Classes to begin at new health sciences school

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Print this page by Veronica Garabelli
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Mary Baldwin College’s Murphy Deming College of Health Sciences

Mary Baldwin College’s Murphy Deming College of Health Sciences is welcoming its first students this month. The school is located on a 30-acre site in Augusta County, about 8 miles from Mary Baldwin‘s main campus in Staunton.

Seventy students are expected to start physical therapy and occupational therapy doctoral programs on June 15, with 35 students in each cohort. Besides those programs, Murphy Deming also plans to offer a master’s degree in physician assistant studies and an online bachelor’s degree in nursing next summer. The school is housed in a 53,000-square-foot building that includes four large classrooms, nine clinical laboratories, two research spaces and several collaborative learning spaces.

Linda Seestedt-Stanford, vice president of the health sciences college, says Mary Baldwin created it partly because of a local need for health-care training. The nursing program, for example, will help hospitals meet new Institute of Medicine standards, which call for the proportion of their nurses with bachelor’s degrees to reach 80 percent by 2020.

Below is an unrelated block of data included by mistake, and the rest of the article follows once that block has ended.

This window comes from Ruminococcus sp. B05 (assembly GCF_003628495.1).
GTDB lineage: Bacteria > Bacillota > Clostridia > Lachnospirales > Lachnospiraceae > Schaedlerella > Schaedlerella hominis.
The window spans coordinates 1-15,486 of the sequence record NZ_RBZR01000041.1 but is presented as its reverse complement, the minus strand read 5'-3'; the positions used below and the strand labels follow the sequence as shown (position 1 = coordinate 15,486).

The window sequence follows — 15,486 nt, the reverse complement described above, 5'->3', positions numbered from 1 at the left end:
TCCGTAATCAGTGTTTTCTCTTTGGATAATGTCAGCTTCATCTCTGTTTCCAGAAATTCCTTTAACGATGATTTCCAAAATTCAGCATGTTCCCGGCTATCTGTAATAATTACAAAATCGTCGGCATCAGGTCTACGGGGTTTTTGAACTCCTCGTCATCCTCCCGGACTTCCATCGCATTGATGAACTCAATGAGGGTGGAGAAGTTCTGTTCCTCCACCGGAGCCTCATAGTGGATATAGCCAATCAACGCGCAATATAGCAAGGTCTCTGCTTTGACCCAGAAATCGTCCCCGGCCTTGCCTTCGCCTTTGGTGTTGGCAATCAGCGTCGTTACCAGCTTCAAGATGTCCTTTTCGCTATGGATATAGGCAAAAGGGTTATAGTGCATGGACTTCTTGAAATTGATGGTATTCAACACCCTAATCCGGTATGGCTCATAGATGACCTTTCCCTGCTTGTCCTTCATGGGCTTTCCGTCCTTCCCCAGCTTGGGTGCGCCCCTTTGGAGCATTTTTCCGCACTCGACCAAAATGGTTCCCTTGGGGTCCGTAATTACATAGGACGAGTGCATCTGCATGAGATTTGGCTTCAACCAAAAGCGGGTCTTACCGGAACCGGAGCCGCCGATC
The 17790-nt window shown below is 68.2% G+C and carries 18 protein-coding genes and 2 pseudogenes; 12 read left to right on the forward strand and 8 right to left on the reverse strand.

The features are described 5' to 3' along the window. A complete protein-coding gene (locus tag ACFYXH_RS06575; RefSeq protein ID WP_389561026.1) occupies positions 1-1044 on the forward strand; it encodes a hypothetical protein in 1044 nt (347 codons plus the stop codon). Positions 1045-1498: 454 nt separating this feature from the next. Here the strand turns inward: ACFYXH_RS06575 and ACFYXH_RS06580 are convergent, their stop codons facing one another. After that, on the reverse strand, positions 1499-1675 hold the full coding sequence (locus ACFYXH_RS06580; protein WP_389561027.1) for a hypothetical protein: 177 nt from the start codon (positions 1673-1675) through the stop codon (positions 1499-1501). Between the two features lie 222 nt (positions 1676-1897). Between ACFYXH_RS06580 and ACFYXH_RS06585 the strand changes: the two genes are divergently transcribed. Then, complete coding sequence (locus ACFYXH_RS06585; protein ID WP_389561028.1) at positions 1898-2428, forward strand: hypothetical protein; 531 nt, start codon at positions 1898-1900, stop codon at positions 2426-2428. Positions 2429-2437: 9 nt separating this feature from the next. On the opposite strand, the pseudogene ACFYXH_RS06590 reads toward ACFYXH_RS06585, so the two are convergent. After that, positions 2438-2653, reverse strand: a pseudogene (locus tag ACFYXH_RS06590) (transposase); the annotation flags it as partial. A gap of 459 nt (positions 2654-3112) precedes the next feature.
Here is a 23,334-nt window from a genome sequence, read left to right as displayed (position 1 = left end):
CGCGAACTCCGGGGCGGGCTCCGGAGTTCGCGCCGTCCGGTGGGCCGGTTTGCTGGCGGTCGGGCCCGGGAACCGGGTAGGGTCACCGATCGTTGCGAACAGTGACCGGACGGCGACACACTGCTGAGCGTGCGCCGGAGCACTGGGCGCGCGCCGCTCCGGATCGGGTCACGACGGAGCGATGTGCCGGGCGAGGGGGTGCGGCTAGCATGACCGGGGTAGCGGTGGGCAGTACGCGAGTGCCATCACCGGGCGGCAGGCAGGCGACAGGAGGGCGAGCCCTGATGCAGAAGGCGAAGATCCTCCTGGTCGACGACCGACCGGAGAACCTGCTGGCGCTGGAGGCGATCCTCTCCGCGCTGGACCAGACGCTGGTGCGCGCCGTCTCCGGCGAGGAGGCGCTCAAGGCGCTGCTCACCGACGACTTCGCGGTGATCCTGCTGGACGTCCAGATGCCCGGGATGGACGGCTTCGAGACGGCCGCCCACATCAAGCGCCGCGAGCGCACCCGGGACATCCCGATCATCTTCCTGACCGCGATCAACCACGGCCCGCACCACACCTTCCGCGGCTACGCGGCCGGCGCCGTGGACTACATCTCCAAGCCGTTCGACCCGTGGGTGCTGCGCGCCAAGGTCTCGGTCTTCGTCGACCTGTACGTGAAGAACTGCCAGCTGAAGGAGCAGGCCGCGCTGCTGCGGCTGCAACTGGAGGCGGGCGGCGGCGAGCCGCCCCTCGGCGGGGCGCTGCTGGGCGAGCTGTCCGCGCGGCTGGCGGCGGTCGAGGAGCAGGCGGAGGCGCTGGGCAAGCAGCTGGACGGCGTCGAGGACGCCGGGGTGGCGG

Augusta Health in Fishersville has agreed to provide $60,000 a year for five years to support the program, which will help its nurses meet the new requirements. Seestedt-Stanford says the nursing program “is a transition program for those nurses who have that … associate degree in nursing so they can get their bachelor’s degree.”

The health sciences college also has agreements with other Virginia schools, such as Bridgewater College, Virginia Military Institute and Ferrum College. Students at those colleges are guaranteed admission to Murphy Deming’s physical therapy, occupational therapy and physician-assistant studies programs if they meet admission requirements and have a successful interview.

“Bridgewater has sent us some amazing students, and Ferrum also has, so we are really very pleased with those articulation agreements and what we’ve accomplished so far with them,” Seestedt-Stanford says. 

Mary Baldwin is a private, liberal arts university, which includes an undergraduate college for women and graduate and adult degree programs for men and women. Last fall, Mary Baldwin enrolled 1,739 total students, according to the State Council of Higher Education for Virginia.

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